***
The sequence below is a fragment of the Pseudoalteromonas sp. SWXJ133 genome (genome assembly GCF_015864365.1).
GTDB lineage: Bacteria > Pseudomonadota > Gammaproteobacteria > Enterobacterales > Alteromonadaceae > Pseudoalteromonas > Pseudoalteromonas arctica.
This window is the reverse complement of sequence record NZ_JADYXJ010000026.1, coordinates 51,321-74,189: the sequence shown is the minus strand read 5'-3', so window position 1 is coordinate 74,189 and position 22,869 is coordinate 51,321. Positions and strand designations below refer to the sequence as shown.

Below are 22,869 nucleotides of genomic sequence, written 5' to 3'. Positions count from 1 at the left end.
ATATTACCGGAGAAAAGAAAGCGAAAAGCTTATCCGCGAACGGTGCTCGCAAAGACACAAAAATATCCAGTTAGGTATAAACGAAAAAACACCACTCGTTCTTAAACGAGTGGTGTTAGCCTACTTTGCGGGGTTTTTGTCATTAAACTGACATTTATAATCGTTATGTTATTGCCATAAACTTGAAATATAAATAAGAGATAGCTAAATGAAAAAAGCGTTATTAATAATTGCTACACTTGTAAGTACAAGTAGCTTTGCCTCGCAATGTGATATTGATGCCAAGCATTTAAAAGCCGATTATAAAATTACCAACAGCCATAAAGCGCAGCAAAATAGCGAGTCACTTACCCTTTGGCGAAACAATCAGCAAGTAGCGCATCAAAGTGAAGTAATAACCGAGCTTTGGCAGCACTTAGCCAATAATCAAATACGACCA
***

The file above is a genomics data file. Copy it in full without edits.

The sequence below is a fragment of the Pseudoalteromonas sp. SWXJ133 genome (genome assembly GCF_015864365.1).
GTDB lineage: Bacteria > Pseudomonadota > Gammaproteobacteria > Enterobacterales > Alteromonadaceae > Pseudoalteromonas > Pseudoalteromonas arctica.
This window is the reverse complement of sequence record NZ_JADYXJ010000026.1, coordinates 51,321-74,189: the sequence shown is the minus strand read 5'-3', so window position 1 is coordinate 74,189 and position 22,869 is coordinate 51,321. Positions and strand designations below refer to the sequence as shown.

Below are 22,869 nucleotides of genomic sequence, written 5' to 3'. Positions count from 1 at the left end.
ATATTACCGGAGAAAAGAAAGCGAAAAGCTTATCCGCGAACGGTGCTCGCAAAGACACAAAAATATCCAGTTAGGTATAAACGAAAAAACACCACTCGTTCTTAAACGAGTGGTGTTAGCCTACTTTGCGGGGTTTTTGTCATTAAACTGACATTTATAATCGTTATGTTATTGCCATAAACTTGAAATATAAATAAGAGATAGCTAAATGAAAAAAGCGTTATTAATAATTGCTACACTTGTAAGTACAAGTAGCTTTGCCTCGCAATGTGATATTGATGCCAAGCATTTAAAAGCCGATTATAAAATTACCAACAGCCATAAAGCGCAGCAAAATAGCGAGTCACTTACCCTTTGGCGAAACAATCAGCAAGTAGCGCATCAAAGTGAAGTAATAACCGAGCTTTGGCAGCACTTAGCCAATAATCAAATACGACCA